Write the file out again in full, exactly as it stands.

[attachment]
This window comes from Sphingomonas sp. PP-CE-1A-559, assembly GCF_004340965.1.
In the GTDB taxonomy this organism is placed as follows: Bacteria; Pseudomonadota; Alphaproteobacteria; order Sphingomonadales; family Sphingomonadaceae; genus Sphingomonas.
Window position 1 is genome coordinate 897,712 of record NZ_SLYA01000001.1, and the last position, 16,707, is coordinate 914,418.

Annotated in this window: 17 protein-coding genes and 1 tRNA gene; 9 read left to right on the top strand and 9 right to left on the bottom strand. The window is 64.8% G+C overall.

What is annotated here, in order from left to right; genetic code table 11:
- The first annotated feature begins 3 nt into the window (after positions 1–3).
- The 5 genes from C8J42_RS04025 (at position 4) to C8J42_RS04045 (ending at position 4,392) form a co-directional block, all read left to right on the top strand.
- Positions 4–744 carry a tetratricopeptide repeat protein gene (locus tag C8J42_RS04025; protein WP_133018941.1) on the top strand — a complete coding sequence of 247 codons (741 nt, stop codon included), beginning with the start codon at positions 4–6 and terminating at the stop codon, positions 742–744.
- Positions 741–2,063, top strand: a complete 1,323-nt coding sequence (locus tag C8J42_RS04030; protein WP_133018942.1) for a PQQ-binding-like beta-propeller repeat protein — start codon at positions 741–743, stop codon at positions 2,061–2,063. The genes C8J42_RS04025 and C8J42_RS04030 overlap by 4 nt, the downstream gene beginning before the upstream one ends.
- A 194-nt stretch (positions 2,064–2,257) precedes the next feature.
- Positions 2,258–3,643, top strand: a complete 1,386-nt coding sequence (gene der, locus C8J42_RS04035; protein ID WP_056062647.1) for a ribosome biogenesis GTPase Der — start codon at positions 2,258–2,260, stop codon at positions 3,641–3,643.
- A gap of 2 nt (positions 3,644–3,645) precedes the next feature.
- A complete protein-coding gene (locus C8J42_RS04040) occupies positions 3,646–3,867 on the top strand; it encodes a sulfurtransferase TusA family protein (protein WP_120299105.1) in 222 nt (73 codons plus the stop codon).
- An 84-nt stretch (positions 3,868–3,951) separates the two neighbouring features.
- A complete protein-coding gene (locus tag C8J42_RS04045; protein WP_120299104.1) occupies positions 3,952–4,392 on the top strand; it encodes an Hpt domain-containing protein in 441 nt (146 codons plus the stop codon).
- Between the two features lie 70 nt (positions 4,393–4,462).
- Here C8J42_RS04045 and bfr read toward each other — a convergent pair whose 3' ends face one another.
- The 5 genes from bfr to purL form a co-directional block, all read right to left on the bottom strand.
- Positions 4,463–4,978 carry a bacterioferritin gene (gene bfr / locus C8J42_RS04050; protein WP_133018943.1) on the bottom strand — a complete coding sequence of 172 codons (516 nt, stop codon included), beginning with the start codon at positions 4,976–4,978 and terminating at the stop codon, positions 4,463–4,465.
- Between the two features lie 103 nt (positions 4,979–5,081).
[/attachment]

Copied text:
This window comes from Sphingomonas sp. PP-CE-1A-559, assembly GCF_004340965.1.
In the GTDB taxonomy this organism is placed as follows: Bacteria; Pseudomonadota; Alphaproteobacteria; order Sphingomonadales; family Sphingomonadaceae; genus Sphingomonas.
Window position 1 is genome coordinate 897,712 of record NZ_SLYA01000001.1, and the last position, 16,707, is coordinate 914,418.

Annotated in this window: 17 protein-coding genes and 1 tRNA gene; 9 read left to right on the top strand and 9 right to left on the bottom strand. The window is 64.8% G+C overall.

What is annotated here, in order from left to right; genetic code table 11:
- The first annotated feature begins 3 nt into the window (after positions 1–3).
- The 5 genes from C8J42_RS04025 (at position 4) to C8J42_RS04045 (ending at position 4,392) form a co-directional block, all read left to right on the top strand.
- Positions 4–744 carry a tetratricopeptide repeat protein gene (locus tag C8J42_RS04025; protein WP_133018941.1) on the top strand — a complete coding sequence of 247 codons (741 nt, stop codon included), beginning with the start codon at positions 4–6 and terminating at the stop codon, positions 742–744.
- Positions 741–2,063, top strand: a complete 1,323-nt coding sequence (locus tag C8J42_RS04030; protein WP_133018942.1) for a PQQ-binding-like beta-propeller repeat protein — start codon at positions 741–743, stop codon at positions 2,061–2,063. The genes C8J42_RS04025 and C8J42_RS04030 overlap by 4 nt, the downstream gene beginning before the upstream one ends.
- A 194-nt stretch (positions 2,064–2,257) precedes the next feature.
- Positions 2,258–3,643, top strand: a complete 1,386-nt coding sequence (gene der, locus C8J42_RS04035; protein ID WP_056062647.1) for a ribosome biogenesis GTPase Der — start codon at positions 2,258–2,260, stop codon at positions 3,641–3,643.
- A gap of 2 nt (positions 3,644–3,645) precedes the next feature.
- A complete protein-coding gene (locus C8J42_RS04040) occupies positions 3,646–3,867 on the top strand; it encodes a sulfurtransferase TusA family protein (protein WP_120299105.1) in 222 nt (73 codons plus the stop codon).
- An 84-nt stretch (positions 3,868–3,951) separates the two neighbouring features.
- A complete protein-coding gene (locus tag C8J42_RS04045; protein WP_120299104.1) occupies positions 3,952–4,392 on the top strand; it encodes an Hpt domain-containing protein in 441 nt (146 codons plus the stop codon).
- Between the two features lie 70 nt (positions 4,393–4,462).
- Here C8J42_RS04045 and bfr read toward each other — a convergent pair whose 3' ends face one another.
- The 5 genes from bfr to purL form a co-directional block, all read right to left on the bottom strand.
- Positions 4,463–4,978 carry a bacterioferritin gene (gene bfr / locus C8J42_RS04050; protein WP_133018943.1) on the bottom strand — a complete coding sequence of 172 codons (516 nt, stop codon included), beginning with the start codon at positions 4,976–4,978 and terminating at the stop codon, positions 4,463–4,465.
- Between the two features lie 103 nt (positions 4,979–5,081).